At the annual meeting of the American Association for the Advancement of Science last week in Chicago, the sessions covered a wide range of scientific fields, from climate change to the mathematics of origami. Of course for me, the highlight was the symposium that I organized with Bill Zajc, professor at Columbia University and former spokesperson for the PHENIX experiment at RHIC.
Titled "Quest for the Perfect Liquid: Connections Between Heavy Ions, String Theory, and Cold Atoms," the session covered the emerging relevance of the physics done at RHIC to other subfields of physics, ones that were never thought to be related.
Our speakers came both from within the RHIC community, as well as from fields that turn out to have a closer connection to RHIC physics than had been realized. It turns out that physicists from three separate fields are all intensely interested in the physics of strongly-coupled liquids, which flow so easily that they are called "perfect" liquids.
PHENIX spokesperson Barbara Jacak of Stony Brook University presented the major results from RHIC, which has been providing collisions since 2000. She paid particular attention to the main features of the medium formed in heavy ion collisions at RHIC: that it flows like a near-perfect liquid, a property intimately connected to its ability to stop the motion of fast-moving quarks (both light and heavy). Using these data, RHIC scientists are able to determine a particular ratio — that of viscosity-to-entropy density — to be quite small.
John Thomas, an atomic physicist from Duke University, presented his experimental results on ultracold atomic gases. In these experiments, clouds of atoms are released from optical traps, and their expansion is visualized by laser flash-imaging techniques. An external magnetic field affects the coupling of the atoms and can be tuned to put the system in a strongly coupled "universal" regime. Here, the system acts in a way similar to RHIC collisions, expanding asymmetrically according to the laws of fluid flow. The viscosity-to-entropy density ratio has also been measured here and is as low (or maybe lower!) than that found at RHIC.
Rounding out the presenters was Clifford Johnson of the University of Southern California. He described how the mathematical techniques of string theory are elucidating the properties of these strongly interacting near-perfect liquids, based on the ideas of string theory. These techniques are used to draw a connection between a strongly coupled quark-gluon liquid in our world of three spatial dimensions and a gravity theory living in four spatial dimensions with a black hole sitting deep in the fifth dimension! While this scenario sounds strange, it provides one of the few concrete predictions arising from string theory calculations — that the ratio of viscosity-to-entropy density has a lower limit, a value that seems to be observed by both RHIC and the ultracold atomic physics experiments.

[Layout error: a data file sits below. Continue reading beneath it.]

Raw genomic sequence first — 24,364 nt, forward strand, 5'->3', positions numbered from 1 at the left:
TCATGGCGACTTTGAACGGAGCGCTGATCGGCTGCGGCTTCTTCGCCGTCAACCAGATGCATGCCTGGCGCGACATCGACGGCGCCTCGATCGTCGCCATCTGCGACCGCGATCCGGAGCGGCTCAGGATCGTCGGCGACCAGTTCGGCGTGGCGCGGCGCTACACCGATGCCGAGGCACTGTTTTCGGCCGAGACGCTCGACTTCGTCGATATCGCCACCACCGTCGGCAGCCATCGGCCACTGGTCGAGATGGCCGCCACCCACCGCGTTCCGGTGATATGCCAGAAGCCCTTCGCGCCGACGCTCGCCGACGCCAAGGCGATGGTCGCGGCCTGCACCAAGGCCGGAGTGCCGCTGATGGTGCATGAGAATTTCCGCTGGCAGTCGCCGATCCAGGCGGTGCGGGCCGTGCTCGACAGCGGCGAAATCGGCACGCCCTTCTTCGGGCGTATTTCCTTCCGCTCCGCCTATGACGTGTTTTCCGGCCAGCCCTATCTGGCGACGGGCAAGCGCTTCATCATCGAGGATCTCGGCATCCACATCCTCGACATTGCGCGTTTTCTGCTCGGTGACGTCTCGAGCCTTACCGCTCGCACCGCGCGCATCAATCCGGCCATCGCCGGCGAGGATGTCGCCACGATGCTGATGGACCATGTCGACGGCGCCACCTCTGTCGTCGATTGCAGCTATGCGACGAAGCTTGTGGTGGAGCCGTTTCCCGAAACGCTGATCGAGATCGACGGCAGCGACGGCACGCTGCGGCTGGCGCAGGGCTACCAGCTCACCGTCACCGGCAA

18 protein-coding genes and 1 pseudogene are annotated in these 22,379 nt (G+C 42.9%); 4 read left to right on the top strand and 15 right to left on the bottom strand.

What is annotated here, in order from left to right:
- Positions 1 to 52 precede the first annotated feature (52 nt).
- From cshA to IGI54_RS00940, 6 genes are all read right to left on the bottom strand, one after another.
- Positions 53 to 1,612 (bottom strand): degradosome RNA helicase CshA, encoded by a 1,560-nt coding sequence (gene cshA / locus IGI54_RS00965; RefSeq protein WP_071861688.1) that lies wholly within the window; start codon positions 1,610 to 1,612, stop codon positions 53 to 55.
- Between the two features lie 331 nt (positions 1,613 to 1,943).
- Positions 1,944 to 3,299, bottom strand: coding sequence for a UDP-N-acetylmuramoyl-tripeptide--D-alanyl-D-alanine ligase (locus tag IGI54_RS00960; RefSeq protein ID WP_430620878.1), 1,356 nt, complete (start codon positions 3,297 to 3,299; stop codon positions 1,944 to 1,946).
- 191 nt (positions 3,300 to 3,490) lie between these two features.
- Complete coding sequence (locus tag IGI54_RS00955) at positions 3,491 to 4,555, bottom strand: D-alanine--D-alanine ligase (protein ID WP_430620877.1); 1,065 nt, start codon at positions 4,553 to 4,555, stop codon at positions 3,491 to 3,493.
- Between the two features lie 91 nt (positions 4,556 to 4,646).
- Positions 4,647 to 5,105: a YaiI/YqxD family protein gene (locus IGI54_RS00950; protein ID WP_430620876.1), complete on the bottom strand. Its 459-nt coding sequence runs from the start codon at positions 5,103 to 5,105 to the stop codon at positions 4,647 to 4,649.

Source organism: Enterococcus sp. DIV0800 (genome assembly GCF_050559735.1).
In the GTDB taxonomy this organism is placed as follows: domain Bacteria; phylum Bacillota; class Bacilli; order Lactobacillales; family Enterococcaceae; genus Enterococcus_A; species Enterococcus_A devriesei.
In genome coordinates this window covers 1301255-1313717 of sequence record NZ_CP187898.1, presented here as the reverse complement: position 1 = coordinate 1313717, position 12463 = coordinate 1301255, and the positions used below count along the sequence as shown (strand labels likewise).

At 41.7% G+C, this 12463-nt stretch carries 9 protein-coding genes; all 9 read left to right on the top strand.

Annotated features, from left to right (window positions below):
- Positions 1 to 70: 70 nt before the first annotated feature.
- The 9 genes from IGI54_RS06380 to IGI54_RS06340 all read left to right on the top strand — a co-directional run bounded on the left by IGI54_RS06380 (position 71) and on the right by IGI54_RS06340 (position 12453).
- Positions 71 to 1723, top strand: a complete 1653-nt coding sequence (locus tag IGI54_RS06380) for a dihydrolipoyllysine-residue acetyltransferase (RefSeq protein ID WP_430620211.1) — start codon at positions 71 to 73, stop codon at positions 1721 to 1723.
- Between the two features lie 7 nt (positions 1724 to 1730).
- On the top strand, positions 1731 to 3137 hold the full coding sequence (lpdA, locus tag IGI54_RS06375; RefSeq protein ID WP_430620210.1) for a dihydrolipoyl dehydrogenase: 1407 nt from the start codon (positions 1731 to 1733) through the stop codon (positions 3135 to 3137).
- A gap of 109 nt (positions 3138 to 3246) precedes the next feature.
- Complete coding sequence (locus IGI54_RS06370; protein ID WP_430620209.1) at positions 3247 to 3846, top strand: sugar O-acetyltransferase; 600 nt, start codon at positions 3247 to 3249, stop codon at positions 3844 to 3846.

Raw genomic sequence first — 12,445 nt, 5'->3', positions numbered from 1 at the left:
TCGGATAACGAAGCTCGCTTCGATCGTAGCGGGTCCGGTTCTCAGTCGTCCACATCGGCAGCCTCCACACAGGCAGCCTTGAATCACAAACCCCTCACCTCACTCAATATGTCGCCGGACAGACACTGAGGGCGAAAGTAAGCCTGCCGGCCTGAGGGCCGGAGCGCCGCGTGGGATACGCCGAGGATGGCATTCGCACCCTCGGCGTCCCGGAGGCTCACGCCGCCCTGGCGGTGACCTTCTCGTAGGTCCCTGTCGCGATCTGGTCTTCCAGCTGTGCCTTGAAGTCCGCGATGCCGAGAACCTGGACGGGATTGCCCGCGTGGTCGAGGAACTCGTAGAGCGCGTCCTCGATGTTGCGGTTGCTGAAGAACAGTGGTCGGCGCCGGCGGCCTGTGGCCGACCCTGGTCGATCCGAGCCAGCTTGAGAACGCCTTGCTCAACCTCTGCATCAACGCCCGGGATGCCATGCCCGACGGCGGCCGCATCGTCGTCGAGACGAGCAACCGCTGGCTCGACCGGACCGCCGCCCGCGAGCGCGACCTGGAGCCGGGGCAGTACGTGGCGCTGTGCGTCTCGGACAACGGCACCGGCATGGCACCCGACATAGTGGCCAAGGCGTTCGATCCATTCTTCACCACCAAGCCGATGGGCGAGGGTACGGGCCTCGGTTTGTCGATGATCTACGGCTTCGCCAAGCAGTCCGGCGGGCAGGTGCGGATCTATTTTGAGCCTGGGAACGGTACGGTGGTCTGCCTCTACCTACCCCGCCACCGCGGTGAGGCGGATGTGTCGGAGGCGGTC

The serendipitous convergence of these three separate fields has been very exciting — and useful — for everyone involved, giving all of us the strong sense that we are only starting to grasp its implications. And it is quite striking that the tools of string theory have provided a sharp, testable prediction for the first time — one that seems to be borne out by experiments from completely different fields.
Our symposium had over 120 attendees, ranging from high-school students to scientists in a variety of physics sub-disciplines, showing the wide interest this emerging field of science has attracted. It was subsequently covered by several physics blogs.
Symmetry magazine's assistant editor Glenda Chui served as a discussant along with Bill, and they both addressed questions to the speakers following the talks.
Chui herself posted a blog a few days later. The interest in Chui's report was so great that it overloaded the symmetry server, shutting it down temporarily. Comments posted there show that connecting experimental data to string theory is controversial, especially if this is used to argue for the "reality" of string theory. But such debate is fitting for the kind of forefront science we do here at Brookhaven with RHIC.
— Peter Steinberg
Physicist and RHIC collaborator
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